A mechanism that links the immune system, gut bacteria, and aging has come to light in recent research.
Immune system dysfunction can disrupt gut bacteria in ways that promote aging-related changes in the body, claim scientists at the École Polytechnique Fédérale de Lausanne (EPFL) in Switzerland.
A study paper in the journal Immunity details how the scientists used genetically-altered fruit flies to reach their conclusions.
They introduced a dysfunction in the fly's immune system by switching off a gene. This led to an imbalance in gut bacteria, or microbiota, that produced an excess of lactic acid.
The excess lactic acid generated chemicals called reactive oxygen species that can damage cells and have links to aging-related changes in organs and tissues.
Senior study author Bruno Lemaitre, a professor at EPFL's Global Health Institute, and his team suggest that mammals have a similar mechanism.
"Our study," says first author Igor Iatsenko, a scientist in Prof. Lemaitre's research group, "identifies a specific microbiota member and its metabolite that can influence aging in the host organism."
Need to understand commensal dysbiosis
The guts of nearly all animals are home to large colonies of bacteria and other microorganisms that are collectively known as commensal microbes.
There is increasing evidence that commensal microbes influence the immune system and other functions in the body and live in balance with them.
Disruption to this balanced co-existence is known as commensal dysbiosis and can occur for various reasons, such as illness and use of medication.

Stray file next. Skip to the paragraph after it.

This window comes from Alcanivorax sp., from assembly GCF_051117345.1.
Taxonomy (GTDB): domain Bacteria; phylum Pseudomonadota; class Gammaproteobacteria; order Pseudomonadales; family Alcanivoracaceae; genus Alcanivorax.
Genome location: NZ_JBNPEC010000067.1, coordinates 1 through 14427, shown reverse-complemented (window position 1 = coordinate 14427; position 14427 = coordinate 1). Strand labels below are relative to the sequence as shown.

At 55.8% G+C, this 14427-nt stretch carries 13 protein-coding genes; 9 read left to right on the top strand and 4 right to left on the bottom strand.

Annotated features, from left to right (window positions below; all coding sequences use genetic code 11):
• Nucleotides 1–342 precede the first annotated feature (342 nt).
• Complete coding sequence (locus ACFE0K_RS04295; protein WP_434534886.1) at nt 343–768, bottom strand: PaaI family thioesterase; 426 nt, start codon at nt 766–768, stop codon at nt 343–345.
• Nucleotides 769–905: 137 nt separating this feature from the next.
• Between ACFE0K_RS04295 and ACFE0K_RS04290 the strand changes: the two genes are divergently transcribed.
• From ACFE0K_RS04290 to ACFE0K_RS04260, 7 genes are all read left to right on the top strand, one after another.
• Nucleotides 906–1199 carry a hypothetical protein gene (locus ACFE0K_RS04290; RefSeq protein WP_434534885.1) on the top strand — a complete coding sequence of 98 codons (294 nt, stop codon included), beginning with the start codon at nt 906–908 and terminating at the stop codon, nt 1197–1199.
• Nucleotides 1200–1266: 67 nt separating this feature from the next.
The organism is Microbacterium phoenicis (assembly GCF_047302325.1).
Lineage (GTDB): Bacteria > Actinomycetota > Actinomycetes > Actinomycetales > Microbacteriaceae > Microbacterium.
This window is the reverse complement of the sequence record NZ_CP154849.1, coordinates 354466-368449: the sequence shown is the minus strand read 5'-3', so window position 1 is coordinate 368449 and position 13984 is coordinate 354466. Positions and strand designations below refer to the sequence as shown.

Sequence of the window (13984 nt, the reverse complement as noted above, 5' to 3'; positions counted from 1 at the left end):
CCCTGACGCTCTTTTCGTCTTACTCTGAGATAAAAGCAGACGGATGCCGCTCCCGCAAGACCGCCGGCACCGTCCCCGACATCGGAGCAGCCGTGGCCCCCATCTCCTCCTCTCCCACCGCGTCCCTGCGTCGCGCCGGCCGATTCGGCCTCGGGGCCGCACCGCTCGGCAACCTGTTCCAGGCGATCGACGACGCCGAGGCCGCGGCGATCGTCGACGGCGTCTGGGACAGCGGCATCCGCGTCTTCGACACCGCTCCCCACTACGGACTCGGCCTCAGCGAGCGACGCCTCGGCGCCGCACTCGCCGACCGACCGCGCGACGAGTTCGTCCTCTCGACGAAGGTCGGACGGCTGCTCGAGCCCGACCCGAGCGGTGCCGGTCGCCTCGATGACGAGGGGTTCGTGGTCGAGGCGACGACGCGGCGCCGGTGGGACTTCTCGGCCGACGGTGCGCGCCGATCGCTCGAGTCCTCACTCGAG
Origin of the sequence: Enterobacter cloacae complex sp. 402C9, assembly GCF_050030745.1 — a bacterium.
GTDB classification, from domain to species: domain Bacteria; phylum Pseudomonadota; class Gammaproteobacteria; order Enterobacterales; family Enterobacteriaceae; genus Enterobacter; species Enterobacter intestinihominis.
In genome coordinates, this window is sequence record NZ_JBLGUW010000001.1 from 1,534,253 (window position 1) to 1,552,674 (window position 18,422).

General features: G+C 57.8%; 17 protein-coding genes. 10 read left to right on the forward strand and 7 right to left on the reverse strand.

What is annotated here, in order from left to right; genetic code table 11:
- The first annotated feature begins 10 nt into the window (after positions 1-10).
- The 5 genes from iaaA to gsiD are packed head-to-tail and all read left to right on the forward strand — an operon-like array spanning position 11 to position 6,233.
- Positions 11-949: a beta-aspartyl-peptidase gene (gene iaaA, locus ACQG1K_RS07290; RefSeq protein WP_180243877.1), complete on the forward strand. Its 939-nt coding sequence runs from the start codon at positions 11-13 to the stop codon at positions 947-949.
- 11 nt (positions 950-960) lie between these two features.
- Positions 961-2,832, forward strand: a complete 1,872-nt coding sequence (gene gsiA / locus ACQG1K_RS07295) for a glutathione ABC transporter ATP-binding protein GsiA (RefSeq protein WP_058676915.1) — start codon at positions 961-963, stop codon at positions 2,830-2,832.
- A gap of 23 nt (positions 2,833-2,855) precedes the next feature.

Studies have also linked commensal dysbiosis to various disease-related changes as well as a shorter life span.
The biological nature of these relationships, however, and the mechanisms that link them, remain somewhat unclear.
The team decided to investigate this further by using the fruit fly, Drosophila melanogaster, as their model organism. Scientists often use this species to study gut bacteria and genetics.
Commensal dysbiosis shortened life span
In previous work, Iatsenko had identified a gene that enables the immune system in fruit flies to detect potentially harmful foreign bacteria and attack them. The gene is called peptidoglycan recognition protein SD (PGRP-SD).
For the new investigation, the team bred a mutant strain of immune-impaired fruit flies by switching off their PGRP-SD genes.
The result was that the immune-impaired flies did not live as long as normal flies. They also had much higher numbers of the bacterium Lactobacillus plantarum.
L. plantarum is a gut bacterium that produces lactic acid. The scientists found an excess of lactic acid in the immune-impaired flies, together with an associated increase in reactive oxygen species.
Activating PGRP-SD, on the other hand, "prevented commensal dysbiosis" in the flies and caused them to live longer.
"Lactic acid, a metabolite produced by the bacterium Lactobacillus plantarum," Prof. Lemaitre explains, "is incorporated and processed in the fly intestine, with the side-effect of producing reactive oxygen species that promote epithelial damage."
Igor Iatsenko calls for further studies to find out more about metabolic interactions between commensal bacteria and the body during aging.
"There are definitely many more examples like this [...]."